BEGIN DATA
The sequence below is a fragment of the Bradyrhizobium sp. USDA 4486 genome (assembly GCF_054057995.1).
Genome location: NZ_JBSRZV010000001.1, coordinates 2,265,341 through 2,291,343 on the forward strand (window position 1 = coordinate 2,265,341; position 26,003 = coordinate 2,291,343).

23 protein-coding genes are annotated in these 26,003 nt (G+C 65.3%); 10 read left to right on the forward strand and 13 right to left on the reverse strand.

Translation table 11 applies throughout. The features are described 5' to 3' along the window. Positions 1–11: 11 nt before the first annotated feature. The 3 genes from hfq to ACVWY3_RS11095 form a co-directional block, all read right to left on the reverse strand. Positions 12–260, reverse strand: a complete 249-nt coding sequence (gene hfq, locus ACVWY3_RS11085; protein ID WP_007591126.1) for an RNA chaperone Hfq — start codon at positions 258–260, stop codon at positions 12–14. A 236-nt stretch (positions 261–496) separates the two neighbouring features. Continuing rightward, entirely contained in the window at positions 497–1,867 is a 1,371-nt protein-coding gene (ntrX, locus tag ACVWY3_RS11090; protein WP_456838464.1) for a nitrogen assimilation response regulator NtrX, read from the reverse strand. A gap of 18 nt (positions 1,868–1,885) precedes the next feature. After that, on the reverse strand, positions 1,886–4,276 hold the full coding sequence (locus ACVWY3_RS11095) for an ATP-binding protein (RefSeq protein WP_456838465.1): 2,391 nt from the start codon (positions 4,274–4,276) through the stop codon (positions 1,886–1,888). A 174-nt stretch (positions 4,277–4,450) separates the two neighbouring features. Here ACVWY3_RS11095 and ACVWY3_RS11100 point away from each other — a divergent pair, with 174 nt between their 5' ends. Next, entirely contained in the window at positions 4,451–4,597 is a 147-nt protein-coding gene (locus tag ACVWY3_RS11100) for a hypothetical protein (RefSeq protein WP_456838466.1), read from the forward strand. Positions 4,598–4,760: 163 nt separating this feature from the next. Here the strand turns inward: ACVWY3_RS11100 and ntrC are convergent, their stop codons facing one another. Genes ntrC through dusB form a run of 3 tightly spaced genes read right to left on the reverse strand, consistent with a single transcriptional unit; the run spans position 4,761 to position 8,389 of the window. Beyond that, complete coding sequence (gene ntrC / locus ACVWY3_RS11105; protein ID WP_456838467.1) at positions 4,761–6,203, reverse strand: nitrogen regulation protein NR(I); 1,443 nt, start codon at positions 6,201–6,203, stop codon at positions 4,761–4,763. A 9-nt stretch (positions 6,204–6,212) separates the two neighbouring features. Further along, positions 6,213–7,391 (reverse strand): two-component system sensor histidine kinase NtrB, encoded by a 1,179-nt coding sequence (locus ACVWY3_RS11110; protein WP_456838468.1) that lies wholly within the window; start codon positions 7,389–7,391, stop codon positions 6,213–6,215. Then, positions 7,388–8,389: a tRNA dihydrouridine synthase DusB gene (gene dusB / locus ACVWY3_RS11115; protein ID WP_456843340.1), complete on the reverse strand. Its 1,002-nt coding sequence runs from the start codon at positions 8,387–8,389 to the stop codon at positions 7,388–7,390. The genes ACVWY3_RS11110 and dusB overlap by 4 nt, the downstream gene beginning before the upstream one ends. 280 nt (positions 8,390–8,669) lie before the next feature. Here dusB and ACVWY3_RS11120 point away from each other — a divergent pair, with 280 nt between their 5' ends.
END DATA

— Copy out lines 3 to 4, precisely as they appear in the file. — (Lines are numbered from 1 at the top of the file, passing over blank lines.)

23 protein-coding genes are annotated in these 26,003 nt (G+C 65.3%); 10 read left to right on the forward strand and 13 right to left on the reverse strand.

Translation table 11 applies throughout. The features are described 5' to 3' along the window. Positions 1–11: 11 nt before the first annotated feature. The 3 genes from hfq to ACVWY3_RS11095 form a co-directional block, all read right to left on the reverse strand. Positions 12–260, reverse strand: a complete 249-nt coding sequence (gene hfq, locus ACVWY3_RS11085; protein ID WP_007591126.1) for an RNA chaperone Hfq — start codon at positions 258–260, stop codon at positions 12–14. A 236-nt stretch (positions 261–496) separates the two neighbouring features. Continuing rightward, entirely contained in the window at positions 497–1,867 is a 1,371-nt protein-coding gene (ntrX, locus tag ACVWY3_RS11090; protein WP_456838464.1) for a nitrogen assimilation response regulator NtrX, read from the reverse strand. A gap of 18 nt (positions 1,868–1,885) precedes the next feature. After that, on the reverse strand, positions 1,886–4,276 hold the full coding sequence (locus ACVWY3_RS11095) for an ATP-binding protein (RefSeq protein WP_456838465.1): 2,391 nt from the start codon (positions 4,274–4,276) through the stop codon (positions 1,886–1,888). A 174-nt stretch (positions 4,277–4,450) separates the two neighbouring features. Here ACVWY3_RS11095 and ACVWY3_RS11100 point away from each other — a divergent pair, with 174 nt between their 5' ends. Next, entirely contained in the window at positions 4,451–4,597 is a 147-nt protein-coding gene (locus tag ACVWY3_RS11100) for a hypothetical protein (RefSeq protein WP_456838466.1), read from the forward strand. Positions 4,598–4,760: 163 nt separating this feature from the next. Here the strand turns inward: ACVWY3_RS11100 and ntrC are convergent, their stop codons facing one another. Genes ntrC through dusB form a run of 3 tightly spaced genes read right to left on the reverse strand, consistent with a single transcriptional unit; the run spans position 4,761 to position 8,389 of the window. Beyond that, complete coding sequence (gene ntrC / locus ACVWY3_RS11105; protein ID WP_456838467.1) at positions 4,761–6,203, reverse strand: nitrogen regulation protein NR(I); 1,443 nt, start codon at positions 6,201–6,203, stop codon at positions 4,761–4,763. A 9-nt stretch (positions 6,204–6,212) separates the two neighbouring features. Further along, positions 6,213–7,391 (reverse strand): two-component system sensor histidine kinase NtrB, encoded by a 1,179-nt coding sequence (locus ACVWY3_RS11110; protein WP_456838468.1) that lies wholly within the window; start codon positions 7,389–7,391, stop codon positions 6,213–6,215. Then, positions 7,388–8,389: a tRNA dihydrouridine synthase DusB gene (gene dusB / locus ACVWY3_RS11115; protein ID WP_456843340.1), complete on the reverse strand. Its 1,002-nt coding sequence runs from the start codon at positions 8,387–8,389 to the stop codon at positions 7,388–7,390. The genes ACVWY3_RS11110 and dusB overlap by 4 nt, the downstream gene beginning before the upstream one ends. 280 nt (positions 8,390–8,669) lie before the next feature. Here dusB and ACVWY3_RS11120 point away from each other — a divergent pair, with 280 nt between their 5' ends.